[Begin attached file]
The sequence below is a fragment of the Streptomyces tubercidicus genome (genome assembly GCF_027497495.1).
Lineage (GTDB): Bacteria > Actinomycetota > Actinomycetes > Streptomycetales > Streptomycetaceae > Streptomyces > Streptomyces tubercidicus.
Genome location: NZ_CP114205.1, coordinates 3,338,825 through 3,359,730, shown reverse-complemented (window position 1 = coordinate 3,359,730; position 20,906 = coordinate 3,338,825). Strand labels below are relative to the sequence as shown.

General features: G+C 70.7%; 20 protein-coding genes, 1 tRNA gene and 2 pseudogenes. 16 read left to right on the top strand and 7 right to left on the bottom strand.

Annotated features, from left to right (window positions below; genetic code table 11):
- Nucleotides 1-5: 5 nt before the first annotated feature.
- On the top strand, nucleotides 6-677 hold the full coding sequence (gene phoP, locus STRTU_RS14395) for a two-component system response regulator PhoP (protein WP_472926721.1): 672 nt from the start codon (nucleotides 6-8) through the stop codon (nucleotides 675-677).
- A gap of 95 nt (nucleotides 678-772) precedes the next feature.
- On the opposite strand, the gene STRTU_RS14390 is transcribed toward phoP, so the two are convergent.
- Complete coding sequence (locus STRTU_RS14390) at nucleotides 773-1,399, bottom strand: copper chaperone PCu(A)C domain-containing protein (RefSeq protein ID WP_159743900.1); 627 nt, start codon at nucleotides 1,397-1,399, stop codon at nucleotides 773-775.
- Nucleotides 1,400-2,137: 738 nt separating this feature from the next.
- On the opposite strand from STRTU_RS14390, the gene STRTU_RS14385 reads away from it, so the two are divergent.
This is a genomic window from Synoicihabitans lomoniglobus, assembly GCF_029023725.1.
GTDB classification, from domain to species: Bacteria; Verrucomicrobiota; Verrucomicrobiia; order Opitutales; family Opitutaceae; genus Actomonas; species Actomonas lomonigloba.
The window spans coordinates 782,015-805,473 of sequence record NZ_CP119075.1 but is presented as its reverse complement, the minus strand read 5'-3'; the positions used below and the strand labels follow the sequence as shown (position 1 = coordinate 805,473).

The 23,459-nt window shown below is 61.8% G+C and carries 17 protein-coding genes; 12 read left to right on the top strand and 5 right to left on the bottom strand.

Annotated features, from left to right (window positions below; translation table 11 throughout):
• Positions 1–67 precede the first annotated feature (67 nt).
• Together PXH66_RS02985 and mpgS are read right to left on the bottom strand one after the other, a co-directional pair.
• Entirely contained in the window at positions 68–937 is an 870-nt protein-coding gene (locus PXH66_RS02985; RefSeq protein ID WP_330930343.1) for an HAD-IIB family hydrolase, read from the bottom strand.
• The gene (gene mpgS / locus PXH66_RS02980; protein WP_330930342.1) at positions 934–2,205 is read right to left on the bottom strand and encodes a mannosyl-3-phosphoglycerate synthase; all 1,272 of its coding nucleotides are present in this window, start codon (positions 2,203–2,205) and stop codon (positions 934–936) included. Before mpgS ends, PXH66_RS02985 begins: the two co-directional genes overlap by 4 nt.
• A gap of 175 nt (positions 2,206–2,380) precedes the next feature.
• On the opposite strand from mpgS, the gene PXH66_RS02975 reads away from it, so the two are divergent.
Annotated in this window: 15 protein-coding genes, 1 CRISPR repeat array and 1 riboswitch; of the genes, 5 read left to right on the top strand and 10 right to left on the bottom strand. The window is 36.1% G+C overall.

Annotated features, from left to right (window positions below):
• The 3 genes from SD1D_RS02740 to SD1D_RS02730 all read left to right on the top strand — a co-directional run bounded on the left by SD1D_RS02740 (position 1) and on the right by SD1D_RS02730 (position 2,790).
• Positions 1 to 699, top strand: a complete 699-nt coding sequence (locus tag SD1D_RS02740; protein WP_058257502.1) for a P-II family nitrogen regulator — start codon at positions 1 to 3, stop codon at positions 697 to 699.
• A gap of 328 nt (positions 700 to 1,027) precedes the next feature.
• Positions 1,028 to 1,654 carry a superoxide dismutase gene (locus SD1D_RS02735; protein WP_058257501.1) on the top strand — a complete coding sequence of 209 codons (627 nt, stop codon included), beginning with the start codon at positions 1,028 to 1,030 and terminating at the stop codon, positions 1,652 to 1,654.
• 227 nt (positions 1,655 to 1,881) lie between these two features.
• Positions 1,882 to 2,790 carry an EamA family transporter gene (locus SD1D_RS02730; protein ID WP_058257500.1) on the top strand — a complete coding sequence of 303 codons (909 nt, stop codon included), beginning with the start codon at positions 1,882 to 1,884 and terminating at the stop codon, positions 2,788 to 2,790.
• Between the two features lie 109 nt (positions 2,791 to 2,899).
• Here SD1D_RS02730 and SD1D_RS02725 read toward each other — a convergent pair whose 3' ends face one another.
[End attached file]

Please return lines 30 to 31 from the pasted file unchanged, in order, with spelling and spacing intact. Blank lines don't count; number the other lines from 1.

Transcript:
• 227 nt (positions 1,655 to 1,881) lie between these two features.
• Positions 1,882 to 2,790 carry an EamA family transporter gene (locus SD1D_RS02730; protein ID WP_058257500.1) on the top strand — a complete coding sequence of 303 codons (909 nt, stop codon included), beginning with the start codon at positions 1,882 to 1,884 and terminating at the stop codon, positions 2,788 to 2,790.